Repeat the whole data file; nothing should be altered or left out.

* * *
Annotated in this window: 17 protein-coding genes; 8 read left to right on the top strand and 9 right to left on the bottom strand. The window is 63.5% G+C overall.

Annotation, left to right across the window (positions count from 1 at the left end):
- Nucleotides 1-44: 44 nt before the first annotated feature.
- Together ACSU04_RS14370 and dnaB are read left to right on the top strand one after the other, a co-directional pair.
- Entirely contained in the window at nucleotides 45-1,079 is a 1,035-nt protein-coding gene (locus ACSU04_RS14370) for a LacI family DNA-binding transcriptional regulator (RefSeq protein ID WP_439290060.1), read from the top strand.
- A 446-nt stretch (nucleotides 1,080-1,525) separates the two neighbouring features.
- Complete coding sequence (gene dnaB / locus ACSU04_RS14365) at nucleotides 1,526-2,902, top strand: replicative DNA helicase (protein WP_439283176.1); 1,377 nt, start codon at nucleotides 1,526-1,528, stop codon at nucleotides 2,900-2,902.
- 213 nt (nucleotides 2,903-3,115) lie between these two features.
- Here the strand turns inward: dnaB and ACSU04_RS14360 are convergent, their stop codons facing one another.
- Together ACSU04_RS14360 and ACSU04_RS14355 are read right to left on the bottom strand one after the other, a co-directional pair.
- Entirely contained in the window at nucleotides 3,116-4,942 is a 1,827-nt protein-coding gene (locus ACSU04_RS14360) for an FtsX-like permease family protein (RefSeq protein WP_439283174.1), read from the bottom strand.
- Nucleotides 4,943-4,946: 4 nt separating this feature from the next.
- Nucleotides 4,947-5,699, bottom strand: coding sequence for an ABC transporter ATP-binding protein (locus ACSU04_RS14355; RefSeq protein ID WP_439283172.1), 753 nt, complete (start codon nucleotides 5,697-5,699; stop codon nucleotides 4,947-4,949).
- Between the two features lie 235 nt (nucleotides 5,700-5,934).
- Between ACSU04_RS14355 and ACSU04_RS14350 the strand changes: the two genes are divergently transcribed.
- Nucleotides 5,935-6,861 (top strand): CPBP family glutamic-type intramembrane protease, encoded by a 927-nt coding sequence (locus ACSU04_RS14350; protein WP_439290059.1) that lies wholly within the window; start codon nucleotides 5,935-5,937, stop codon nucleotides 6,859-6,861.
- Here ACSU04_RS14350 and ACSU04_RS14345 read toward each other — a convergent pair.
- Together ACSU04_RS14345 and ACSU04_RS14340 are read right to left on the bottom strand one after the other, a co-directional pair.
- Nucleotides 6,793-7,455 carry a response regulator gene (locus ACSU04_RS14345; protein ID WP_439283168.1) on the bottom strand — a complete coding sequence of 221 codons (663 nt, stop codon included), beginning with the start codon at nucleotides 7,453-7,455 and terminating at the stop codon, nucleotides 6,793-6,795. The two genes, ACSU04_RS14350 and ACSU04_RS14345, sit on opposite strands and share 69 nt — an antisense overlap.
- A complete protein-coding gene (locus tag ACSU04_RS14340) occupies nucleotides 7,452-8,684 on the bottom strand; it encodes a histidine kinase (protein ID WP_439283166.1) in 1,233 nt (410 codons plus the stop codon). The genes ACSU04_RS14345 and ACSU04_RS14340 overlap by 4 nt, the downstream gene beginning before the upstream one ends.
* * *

Annotated in this window: 17 protein-coding genes; 8 read left to right on the top strand and 9 right to left on the bottom strand. The window is 63.5% G+C overall.

Annotation, left to right across the window (positions count from 1 at the left end):
- Nucleotides 1-44: 44 nt before the first annotated feature.
- Together ACSU04_RS14370 and dnaB are read left to right on the top strand one after the other, a co-directional pair.
- Entirely contained in the window at nucleotides 45-1,079 is a 1,035-nt protein-coding gene (locus ACSU04_RS14370) for a LacI family DNA-binding transcriptional regulator (RefSeq protein ID WP_439290060.1), read from the top strand.
- A 446-nt stretch (nucleotides 1,080-1,525) separates the two neighbouring features.
- Complete coding sequence (gene dnaB / locus ACSU04_RS14365) at nucleotides 1,526-2,902, top strand: replicative DNA helicase (protein WP_439283176.1); 1,377 nt, start codon at nucleotides 1,526-1,528, stop codon at nucleotides 2,900-2,902.
- 213 nt (nucleotides 2,903-3,115) lie between these two features.
- Here the strand turns inward: dnaB and ACSU04_RS14360 are convergent, their stop codons facing one another.
- Together ACSU04_RS14360 and ACSU04_RS14355 are read right to left on the bottom strand one after the other, a co-directional pair.
- Entirely contained in the window at nucleotides 3,116-4,942 is a 1,827-nt protein-coding gene (locus ACSU04_RS14360) for an FtsX-like permease family protein (RefSeq protein WP_439283174.1), read from the bottom strand.
- Nucleotides 4,943-4,946: 4 nt separating this feature from the next.
- Nucleotides 4,947-5,699, bottom strand: coding sequence for an ABC transporter ATP-binding protein (locus ACSU04_RS14355; RefSeq protein ID WP_439283172.1), 753 nt, complete (start codon nucleotides 5,697-5,699; stop codon nucleotides 4,947-4,949).
- Between the two features lie 235 nt (nucleotides 5,700-5,934).
- Between ACSU04_RS14355 and ACSU04_RS14350 the strand changes: the two genes are divergently transcribed.
- Nucleotides 5,935-6,861 (top strand): CPBP family glutamic-type intramembrane protease, encoded by a 927-nt coding sequence (locus ACSU04_RS14350; protein WP_439290059.1) that lies wholly within the window; start codon nucleotides 5,935-5,937, stop codon nucleotides 6,859-6,861.
- Here ACSU04_RS14350 and ACSU04_RS14345 read toward each other — a convergent pair.
- Together ACSU04_RS14345 and ACSU04_RS14340 are read right to left on the bottom strand one after the other, a co-directional pair.
- Nucleotides 6,793-7,455 carry a response regulator gene (locus ACSU04_RS14345; protein ID WP_439283168.1) on the bottom strand — a complete coding sequence of 221 codons (663 nt, stop codon included), beginning with the start codon at nucleotides 7,453-7,455 and terminating at the stop codon, nucleotides 6,793-6,795. The two genes, ACSU04_RS14350 and ACSU04_RS14345, sit on opposite strands and share 69 nt — an antisense overlap.
- A complete protein-coding gene (locus tag ACSU04_RS14340) occupies nucleotides 7,452-8,684 on the bottom strand; it encodes a histidine kinase (protein ID WP_439283166.1) in 1,233 nt (410 codons plus the stop codon). The genes ACSU04_RS14345 and ACSU04_RS14340 overlap by 4 nt, the downstream gene beginning before the upstream one ends.